Dear Artist, The English poet William Wordsworth had a concept that he called “Spots of Time.” These are small, memorable events that occur mainly outdoors and in touch with nature. According to Wordsworth, these spots have lasting quality and are capable of “lifting us up when we are fallen.” William Wordsworth, Ode, Intimations of Immortality) Esoterica: A book that examines spots-of-time phenomena with clarity and brilliance is The Art of Travel by Alain de Botton. Using Wordsworth, Van Gogh, Alexander Humboldt, Gustave Flaubert, Edward Hopper and others as travelling guides, he opens our eyes to the value of the easily overlooked and the seemingly insignificant. The book brought to mind my own spots. Once, after a particularly tough climb in the Chilcoot Pass, my buddy Robin Bridgman suggested we pause while he read to us Robert Service‘s The Spell of the Yukon. On that commanding mountaintop, where you can see forever, a new meaning emerged. The feeling and the place became imprinted in finer grain than any photo — an emotional spin that might last into another millennium. This letter was originally published as “Spots of time” on August 2, 2005. [fbcomments url=”http://clicks.robertgenn.com/spots-of-time.php”]One way that Wordsworth marked this occurrence was in the titling of his work. Tintern Abbey for example, is subtitled, “On revisiting the Banks of the Wye during a tour, July 13, 1798.” This specificity nails down the time and place of the event as something memorable and worthy. All works of art can follow this form. Recording a personal connection or inspirational detail gives added value to both an observation and a creative act. Recent mountain rambling and long walks have reinforced my ideas about spots of time. Returning to the studio, I found an avalanche of email on the pros and cons of the digital camera. We visual artists are in the grab and save business, just as Wordsworth was in the poetry business. But we are in a position to hone and augment our powers with technology that the poet could not have dreamed of. Daffodils, butterflies, cuckoos, mountain sheep or mountaintops — our need is to monumentalize. By making a physical entity — a painting, a poem or a tapestry — we freeze a spot and our feelings about it for eternity. The object we create becomes its own spot. When we take our leave, this spot remains behind to say that we were there, we saw, and we passed it on. Thus is a creator measured. Wordsworth was estimated to have walked 175 thousand miles in his lifetime — much of it alone. An awkward man, he rather crabbed across the landscape. He was essentially a collector, a hunter-gatherer. In his relentless fieldwork, he became professional at translating fleeting observations into art. In doing this he laid claim to our requirements for happiness and hinted at the origins of unhappiness. Upon his death in 1850, citizens of his beloved Lake District considered changing the name to Wordsworthshire. We can ask no greater joy than to pass gently through this place that has been given to us, and make something out of it. Not necessarily to fully understand it, for that might be an impossible task, but to honour it in our own way. Best regards, Robert PS: “…nothing can bring back the hour Of splendour in the grass, of glory in the flower; We will grieve not, rather find Strength in what remains behind.” (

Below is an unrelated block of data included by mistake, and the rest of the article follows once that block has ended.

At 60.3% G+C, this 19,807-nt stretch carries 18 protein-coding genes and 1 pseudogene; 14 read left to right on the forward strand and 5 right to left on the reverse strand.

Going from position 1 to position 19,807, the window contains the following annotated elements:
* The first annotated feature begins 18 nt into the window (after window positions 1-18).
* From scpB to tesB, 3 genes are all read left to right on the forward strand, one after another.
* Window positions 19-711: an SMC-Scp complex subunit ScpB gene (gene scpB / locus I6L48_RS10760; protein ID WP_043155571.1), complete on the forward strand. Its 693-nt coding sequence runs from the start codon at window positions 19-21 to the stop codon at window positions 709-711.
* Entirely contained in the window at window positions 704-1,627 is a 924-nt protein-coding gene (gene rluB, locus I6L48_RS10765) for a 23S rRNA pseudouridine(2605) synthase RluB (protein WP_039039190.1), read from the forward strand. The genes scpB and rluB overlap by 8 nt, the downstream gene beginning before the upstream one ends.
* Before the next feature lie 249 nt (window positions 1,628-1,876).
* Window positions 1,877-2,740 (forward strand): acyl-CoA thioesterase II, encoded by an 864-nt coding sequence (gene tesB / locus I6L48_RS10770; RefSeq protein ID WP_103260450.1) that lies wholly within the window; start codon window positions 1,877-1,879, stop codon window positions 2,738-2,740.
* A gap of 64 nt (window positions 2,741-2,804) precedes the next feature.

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oil painting (Hangzhou series) by Mykhailo Guida, Ukraine